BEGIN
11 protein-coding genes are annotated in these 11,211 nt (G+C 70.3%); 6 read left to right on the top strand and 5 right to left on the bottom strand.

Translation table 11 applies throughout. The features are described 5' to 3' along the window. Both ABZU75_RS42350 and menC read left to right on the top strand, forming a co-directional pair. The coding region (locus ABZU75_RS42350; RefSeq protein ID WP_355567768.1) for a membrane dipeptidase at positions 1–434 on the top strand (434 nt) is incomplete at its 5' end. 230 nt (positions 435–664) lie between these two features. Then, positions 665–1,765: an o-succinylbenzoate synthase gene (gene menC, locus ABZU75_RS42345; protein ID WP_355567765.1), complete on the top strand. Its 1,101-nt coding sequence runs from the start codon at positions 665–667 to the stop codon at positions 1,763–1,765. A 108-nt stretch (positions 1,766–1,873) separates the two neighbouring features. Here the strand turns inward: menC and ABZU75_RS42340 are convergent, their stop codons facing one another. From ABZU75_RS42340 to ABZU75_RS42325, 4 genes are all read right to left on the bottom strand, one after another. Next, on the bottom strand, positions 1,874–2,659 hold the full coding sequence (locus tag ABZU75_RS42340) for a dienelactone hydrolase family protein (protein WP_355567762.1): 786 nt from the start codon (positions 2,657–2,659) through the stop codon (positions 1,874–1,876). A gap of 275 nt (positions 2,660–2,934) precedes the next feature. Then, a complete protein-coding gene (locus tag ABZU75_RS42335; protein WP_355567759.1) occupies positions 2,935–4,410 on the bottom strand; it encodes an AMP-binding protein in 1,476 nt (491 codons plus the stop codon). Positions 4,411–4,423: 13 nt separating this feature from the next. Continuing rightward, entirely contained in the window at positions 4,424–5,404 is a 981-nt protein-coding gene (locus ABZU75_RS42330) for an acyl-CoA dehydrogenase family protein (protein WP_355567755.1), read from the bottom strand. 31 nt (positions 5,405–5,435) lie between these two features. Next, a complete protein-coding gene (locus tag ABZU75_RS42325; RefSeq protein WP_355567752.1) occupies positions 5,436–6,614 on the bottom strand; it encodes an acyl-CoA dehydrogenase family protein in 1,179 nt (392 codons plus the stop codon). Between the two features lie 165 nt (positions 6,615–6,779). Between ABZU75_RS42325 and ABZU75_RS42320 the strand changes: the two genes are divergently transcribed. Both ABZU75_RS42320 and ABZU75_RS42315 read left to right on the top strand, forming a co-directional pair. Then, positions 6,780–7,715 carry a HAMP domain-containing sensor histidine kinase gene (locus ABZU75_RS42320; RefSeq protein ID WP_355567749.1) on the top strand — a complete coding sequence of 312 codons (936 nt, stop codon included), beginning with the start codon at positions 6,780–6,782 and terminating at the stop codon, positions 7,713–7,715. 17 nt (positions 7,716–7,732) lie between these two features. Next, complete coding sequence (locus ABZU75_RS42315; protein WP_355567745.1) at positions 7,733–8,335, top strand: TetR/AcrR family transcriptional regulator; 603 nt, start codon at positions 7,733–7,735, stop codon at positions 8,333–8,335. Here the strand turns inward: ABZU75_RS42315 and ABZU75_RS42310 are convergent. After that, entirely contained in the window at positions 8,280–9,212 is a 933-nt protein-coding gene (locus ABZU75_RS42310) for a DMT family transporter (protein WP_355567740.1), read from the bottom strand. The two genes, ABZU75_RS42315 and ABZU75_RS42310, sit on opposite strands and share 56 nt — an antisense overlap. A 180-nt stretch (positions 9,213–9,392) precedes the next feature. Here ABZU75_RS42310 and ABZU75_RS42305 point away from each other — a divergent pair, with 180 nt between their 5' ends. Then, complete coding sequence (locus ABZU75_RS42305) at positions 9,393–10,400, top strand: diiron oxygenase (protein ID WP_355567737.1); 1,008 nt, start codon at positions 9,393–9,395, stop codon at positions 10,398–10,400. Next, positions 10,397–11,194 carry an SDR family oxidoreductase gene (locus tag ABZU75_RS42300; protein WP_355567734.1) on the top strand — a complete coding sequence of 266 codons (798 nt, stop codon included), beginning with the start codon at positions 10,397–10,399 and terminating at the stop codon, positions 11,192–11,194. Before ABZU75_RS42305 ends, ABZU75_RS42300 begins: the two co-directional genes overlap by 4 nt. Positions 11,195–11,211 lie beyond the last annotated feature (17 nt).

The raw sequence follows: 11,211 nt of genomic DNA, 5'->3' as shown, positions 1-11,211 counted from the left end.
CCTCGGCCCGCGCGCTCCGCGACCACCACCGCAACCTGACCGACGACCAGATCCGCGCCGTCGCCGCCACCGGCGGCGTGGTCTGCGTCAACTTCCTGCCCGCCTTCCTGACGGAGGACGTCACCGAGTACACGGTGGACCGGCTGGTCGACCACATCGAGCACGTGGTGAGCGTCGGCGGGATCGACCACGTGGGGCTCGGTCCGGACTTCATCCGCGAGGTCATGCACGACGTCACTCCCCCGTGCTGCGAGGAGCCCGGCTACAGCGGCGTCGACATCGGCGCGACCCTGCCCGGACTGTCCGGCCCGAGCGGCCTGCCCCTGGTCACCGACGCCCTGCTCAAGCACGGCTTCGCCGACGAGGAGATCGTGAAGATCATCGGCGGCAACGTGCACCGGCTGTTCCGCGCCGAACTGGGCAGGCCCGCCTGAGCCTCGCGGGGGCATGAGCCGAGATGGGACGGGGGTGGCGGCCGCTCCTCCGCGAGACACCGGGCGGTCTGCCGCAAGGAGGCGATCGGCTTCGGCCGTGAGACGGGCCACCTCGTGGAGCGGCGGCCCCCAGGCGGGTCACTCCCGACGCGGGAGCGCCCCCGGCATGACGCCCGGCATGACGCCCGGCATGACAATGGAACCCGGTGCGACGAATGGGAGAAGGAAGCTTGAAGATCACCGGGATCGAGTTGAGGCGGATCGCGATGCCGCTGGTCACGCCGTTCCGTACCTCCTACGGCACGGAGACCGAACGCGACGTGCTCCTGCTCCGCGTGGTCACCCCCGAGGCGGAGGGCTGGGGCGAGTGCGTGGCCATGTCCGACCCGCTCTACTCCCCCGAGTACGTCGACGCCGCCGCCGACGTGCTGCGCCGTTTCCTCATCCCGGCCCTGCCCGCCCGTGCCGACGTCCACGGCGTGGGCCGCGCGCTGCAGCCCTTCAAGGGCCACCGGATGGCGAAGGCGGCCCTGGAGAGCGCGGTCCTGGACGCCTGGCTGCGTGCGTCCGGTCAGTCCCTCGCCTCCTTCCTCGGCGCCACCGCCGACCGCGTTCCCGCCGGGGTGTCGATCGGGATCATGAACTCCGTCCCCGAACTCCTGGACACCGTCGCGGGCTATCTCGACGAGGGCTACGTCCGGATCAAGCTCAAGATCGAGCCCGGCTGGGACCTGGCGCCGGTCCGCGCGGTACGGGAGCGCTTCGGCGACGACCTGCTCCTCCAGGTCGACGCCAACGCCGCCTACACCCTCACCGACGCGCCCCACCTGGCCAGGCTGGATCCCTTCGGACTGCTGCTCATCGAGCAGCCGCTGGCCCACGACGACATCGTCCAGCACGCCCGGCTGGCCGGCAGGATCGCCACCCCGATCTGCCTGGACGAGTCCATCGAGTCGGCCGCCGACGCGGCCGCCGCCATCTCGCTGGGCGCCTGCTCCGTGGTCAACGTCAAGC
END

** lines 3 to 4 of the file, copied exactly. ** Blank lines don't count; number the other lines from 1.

The raw sequence follows: 11,211 nt of genomic DNA, 5'->3' as shown, positions 1-11,211 counted from the left end.
CCTCGGCCCGCGCGCTCCGCGACCACCACCGCAACCTGACCGACGACCAGATCCGCGCCGTCGCCGCCACCGGCGGCGTGGTCTGCGTCAACTTCCTGCCCGCCTTCCTGACGGAGGACGTCACCGAGTACACGGTGGACCGGCTGGTCGACCACATCGAGCACGTGGTGAGCGTCGGCGGGATCGACCACGTGGGGCTCGGTCCGGACTTCATCCGCGAGGTCATGCACGACGTCACTCCCCCGTGCTGCGAGGAGCCCGGCTACAGCGGCGTCGACATCGGCGCGACCCTGCCCGGACTGTCCGGCCCGAGCGGCCTGCCCCTGGTCACCGACGCCCTGCTCAAGCACGGCTTCGCCGACGAGGAGATCGTGAAGATCATCGGCGGCAACGTGCACCGGCTGTTCCGCGCCGAACTGGGCAGGCCCGCCTGAGCCTCGCGGGGGCATGAGCCGAGATGGGACGGGGGTGGCGGCCGCTCCTCCGCGAGACACCGGGCGGTCTGCCGCAAGGAGGCGATCGGCTTCGGCCGTGAGACGGGCCACCTCGTGGAGCGGCGGCCCCCAGGCGGGTCACTCCCGACGCGGGAGCGCCCCCGGCATGACGCCCGGCATGACGCCCGGCATGACAATGGAACCCGGTGCGACGAATGGGAGAAGGAAGCTTGAAGATCACCGGGATCGAGTTGAGGCGGATCGCGATGCCGCTGGTCACGCCGTTCCGTACCTCCTACGGCACGGAGACCGAACGCGACGTGCTCCTGCTCCGCGTGGTCACCCCCGAGGCGGAGGGCTGGGGCGAGTGCGTGGCCATGTCCGACCCGCTCTACTCCCCCGAGTACGTCGACGCCGCCGCCGACGTGCTGCGCCGTTTCCTCATCCCGGCCCTGCCCGCCCGTGCCGACGTCCACGGCGTGGGCCGCGCGCTGCAGCCCTTCAAGGGCCACCGGATGGCGAAGGCGGCCCTGGAGAGCGCGGTCCTGGACGCCTGGCTGCGTGCGTCCGGTCAGTCCCTCGCCTCCTTCCTCGGCGCCACCGCCGACCGCGTTCCCGCCGGGGTGTCGATCGGGATCATGAACTCCGTCCCCGAACTCCTGGACACCGTCGCGGGCTATCTCGACGAGGGCTACGTCCGGATCAAGCTCAAGATCGAGCCCGGCTGGGACCTGGCGCCGGTCCGCGCGGTACGGGAGCGCTTCGGCGACGACCTGCTCCTCCAGGTCGACGCCAACGCCGCCTACACCCTCACCGACGCGCCCCACCTGGCCAGGCTGGATCCCTTCGGACTGCTGCTCATCGAGCAGCCGCTGGCCCACGACGACATCGTCCAGCACGCCCGGCTGGCCGGCAGGATCGCCACCCCGATCTGCCTGGACGAGTCCATCGAGTCGGCCGCCGACGCGGCCGCCGCCATCTCGCTGGGCGCCTGCTCCGTGGTCAACGTCAAGC